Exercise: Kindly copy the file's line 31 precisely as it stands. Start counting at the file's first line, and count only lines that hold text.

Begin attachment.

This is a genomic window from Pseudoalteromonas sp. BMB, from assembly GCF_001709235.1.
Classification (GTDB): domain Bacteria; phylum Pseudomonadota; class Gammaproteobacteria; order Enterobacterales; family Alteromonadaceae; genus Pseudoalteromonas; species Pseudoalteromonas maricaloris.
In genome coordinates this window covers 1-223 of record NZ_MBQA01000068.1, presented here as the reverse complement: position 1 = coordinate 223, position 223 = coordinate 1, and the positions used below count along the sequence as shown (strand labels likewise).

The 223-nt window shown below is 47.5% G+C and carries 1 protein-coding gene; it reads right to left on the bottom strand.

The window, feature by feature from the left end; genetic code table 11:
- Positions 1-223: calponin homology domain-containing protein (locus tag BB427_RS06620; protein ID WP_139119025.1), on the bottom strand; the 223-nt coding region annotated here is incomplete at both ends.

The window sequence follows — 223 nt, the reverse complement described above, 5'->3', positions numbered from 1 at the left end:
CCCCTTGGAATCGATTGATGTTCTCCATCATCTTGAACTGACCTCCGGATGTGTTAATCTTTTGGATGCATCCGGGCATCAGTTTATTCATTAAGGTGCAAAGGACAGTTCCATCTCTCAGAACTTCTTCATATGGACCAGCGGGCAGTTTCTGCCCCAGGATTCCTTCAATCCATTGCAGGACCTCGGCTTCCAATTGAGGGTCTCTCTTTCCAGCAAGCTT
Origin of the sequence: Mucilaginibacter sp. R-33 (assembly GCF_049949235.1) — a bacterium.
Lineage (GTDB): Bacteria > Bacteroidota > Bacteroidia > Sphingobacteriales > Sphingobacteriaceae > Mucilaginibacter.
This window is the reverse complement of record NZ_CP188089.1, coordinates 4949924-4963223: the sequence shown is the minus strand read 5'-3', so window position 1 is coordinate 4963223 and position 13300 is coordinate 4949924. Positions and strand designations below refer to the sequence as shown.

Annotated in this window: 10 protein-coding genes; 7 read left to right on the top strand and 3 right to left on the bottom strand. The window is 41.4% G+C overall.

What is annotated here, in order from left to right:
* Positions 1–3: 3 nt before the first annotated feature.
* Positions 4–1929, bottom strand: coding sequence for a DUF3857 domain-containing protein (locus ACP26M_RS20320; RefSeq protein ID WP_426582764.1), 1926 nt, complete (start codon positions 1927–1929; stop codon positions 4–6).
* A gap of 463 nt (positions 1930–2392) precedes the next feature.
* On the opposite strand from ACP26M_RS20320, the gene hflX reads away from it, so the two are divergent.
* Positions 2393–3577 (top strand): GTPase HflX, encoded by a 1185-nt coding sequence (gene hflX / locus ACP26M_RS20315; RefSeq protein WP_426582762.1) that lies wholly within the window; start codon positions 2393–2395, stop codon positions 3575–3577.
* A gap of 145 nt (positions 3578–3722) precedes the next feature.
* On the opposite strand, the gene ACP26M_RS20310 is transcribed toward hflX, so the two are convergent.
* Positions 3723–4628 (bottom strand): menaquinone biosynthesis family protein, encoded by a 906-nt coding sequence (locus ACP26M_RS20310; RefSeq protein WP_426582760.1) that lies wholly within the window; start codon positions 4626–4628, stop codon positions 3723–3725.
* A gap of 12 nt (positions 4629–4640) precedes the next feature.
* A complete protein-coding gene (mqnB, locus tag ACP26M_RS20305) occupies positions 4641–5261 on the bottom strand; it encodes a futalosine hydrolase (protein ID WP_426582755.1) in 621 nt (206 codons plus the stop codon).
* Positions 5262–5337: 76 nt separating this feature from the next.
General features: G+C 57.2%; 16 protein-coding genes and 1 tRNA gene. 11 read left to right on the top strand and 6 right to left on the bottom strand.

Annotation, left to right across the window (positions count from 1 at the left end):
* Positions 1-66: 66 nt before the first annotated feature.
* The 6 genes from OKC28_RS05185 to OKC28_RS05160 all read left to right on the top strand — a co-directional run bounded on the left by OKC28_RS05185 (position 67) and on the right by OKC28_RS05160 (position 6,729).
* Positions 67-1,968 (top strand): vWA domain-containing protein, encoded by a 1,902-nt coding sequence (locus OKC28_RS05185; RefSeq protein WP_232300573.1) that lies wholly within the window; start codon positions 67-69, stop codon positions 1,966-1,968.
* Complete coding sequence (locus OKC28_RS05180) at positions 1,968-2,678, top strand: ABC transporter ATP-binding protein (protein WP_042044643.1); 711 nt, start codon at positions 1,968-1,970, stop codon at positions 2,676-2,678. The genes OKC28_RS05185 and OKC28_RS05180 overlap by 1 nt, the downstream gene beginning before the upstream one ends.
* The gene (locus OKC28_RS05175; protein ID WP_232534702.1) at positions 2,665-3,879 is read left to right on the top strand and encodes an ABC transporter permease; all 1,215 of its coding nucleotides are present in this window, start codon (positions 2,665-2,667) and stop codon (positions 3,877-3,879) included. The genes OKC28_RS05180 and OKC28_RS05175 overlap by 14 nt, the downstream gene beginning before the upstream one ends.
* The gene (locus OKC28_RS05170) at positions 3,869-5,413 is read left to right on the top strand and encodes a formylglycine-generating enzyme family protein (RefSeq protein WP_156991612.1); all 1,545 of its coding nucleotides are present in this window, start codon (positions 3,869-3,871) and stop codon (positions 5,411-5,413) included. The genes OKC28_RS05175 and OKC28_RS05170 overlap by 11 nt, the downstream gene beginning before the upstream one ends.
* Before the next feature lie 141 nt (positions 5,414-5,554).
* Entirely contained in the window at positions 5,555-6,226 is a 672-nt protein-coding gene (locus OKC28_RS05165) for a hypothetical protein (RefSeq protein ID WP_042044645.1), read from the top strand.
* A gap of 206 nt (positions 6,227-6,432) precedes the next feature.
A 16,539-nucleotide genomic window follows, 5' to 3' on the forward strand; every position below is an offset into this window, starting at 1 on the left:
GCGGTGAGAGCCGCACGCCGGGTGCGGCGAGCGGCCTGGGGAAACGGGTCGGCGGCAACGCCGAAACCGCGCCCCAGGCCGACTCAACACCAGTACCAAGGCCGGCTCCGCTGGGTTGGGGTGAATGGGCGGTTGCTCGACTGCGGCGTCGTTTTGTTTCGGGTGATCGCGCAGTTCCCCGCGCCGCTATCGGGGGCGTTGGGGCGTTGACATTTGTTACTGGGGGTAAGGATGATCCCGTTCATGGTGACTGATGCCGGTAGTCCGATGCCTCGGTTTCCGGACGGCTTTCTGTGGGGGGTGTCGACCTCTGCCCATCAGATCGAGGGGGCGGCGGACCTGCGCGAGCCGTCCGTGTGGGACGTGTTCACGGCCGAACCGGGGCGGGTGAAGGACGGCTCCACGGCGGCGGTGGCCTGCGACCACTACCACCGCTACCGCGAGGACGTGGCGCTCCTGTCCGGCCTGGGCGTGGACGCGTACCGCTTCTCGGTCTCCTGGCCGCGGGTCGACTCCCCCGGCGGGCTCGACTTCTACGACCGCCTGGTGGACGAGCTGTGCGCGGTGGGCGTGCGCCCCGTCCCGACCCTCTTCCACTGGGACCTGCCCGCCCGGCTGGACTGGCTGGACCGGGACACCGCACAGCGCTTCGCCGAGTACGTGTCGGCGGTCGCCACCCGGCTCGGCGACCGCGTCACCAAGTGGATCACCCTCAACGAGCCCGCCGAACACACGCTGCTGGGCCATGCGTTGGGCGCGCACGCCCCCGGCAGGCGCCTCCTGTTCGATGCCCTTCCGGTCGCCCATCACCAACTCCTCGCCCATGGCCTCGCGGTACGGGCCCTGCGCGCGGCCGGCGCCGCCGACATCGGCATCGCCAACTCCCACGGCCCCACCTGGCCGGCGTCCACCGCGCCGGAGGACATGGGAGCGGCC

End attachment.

* The gene (locus OKC28_RS05175; protein ID WP_232534702.1) at positions 2,665-3,879 is read left to right on the top strand and encodes an ABC transporter permease; all 1,215 of its coding nucleotides are present in this window, start codon (positions 2,665-2,667) and stop codon (positions 3,877-3,879) included. The genes OKC28_RS05180 and OKC28_RS05175 overlap by 14 nt, the downstream gene beginning before the upstream one ends.